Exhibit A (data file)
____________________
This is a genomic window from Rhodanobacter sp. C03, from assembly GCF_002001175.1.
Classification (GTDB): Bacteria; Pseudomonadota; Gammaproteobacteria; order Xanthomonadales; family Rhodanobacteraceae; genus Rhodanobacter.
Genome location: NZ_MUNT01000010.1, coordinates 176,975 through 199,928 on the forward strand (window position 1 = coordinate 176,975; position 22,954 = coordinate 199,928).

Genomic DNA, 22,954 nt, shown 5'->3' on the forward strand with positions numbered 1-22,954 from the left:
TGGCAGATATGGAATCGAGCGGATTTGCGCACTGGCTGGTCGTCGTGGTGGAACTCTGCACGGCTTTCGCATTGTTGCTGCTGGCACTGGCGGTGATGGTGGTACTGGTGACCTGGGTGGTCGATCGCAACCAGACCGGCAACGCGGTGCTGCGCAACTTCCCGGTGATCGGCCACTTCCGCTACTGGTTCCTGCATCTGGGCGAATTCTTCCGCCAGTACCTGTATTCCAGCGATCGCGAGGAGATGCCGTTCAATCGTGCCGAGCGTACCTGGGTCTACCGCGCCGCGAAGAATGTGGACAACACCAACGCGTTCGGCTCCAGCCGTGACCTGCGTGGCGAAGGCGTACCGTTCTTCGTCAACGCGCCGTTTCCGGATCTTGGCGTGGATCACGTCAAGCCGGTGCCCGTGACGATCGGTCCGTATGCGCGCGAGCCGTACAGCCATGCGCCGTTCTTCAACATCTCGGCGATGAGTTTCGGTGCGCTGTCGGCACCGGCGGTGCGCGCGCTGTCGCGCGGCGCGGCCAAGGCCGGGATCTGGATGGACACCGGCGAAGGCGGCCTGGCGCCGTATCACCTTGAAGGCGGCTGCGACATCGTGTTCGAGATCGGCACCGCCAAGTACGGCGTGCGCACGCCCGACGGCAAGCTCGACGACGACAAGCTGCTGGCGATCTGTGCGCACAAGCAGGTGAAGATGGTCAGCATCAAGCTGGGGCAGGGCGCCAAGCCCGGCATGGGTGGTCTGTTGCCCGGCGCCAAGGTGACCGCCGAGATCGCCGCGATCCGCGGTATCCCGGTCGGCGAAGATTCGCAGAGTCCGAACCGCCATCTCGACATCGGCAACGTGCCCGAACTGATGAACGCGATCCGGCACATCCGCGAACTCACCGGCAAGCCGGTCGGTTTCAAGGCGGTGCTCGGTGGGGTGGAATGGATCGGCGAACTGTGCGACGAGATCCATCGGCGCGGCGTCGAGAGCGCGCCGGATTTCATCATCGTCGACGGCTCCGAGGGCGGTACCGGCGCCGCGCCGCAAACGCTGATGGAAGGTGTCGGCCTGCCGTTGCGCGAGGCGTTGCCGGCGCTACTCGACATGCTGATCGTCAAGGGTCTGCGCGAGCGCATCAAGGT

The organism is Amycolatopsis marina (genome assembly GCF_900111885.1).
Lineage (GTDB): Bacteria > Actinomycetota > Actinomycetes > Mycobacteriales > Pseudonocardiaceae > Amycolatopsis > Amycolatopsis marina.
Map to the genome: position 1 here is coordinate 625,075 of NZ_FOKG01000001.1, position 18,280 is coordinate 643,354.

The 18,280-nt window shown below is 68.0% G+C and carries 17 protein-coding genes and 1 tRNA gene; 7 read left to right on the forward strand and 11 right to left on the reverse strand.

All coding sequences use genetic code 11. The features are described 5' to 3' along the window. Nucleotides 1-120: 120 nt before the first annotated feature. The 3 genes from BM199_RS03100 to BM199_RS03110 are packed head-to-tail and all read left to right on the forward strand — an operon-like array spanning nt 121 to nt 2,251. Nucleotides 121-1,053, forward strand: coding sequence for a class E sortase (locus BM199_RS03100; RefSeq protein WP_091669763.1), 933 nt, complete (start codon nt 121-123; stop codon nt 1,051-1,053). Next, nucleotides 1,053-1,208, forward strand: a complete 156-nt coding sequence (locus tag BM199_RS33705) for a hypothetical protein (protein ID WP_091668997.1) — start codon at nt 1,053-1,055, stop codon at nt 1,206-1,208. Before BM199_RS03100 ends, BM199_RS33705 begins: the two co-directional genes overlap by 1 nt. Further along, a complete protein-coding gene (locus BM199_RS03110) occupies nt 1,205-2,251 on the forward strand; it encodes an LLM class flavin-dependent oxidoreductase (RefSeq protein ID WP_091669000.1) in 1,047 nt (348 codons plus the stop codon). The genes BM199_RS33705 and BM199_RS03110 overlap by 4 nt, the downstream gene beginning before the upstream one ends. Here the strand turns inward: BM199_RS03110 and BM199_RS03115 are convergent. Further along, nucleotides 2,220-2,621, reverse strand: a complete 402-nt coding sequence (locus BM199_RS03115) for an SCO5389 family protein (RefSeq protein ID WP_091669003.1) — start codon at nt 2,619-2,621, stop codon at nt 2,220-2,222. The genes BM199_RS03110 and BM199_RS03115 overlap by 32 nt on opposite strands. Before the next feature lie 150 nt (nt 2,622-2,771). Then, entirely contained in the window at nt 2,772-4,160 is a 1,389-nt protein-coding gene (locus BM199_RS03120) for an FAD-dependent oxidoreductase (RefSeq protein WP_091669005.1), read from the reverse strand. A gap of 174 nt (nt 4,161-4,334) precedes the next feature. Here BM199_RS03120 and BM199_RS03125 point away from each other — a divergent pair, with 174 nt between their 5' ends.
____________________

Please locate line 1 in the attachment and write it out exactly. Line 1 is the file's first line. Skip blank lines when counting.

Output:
This is a genomic window from Rhodanobacter sp. C03, from assembly GCF_002001175.1.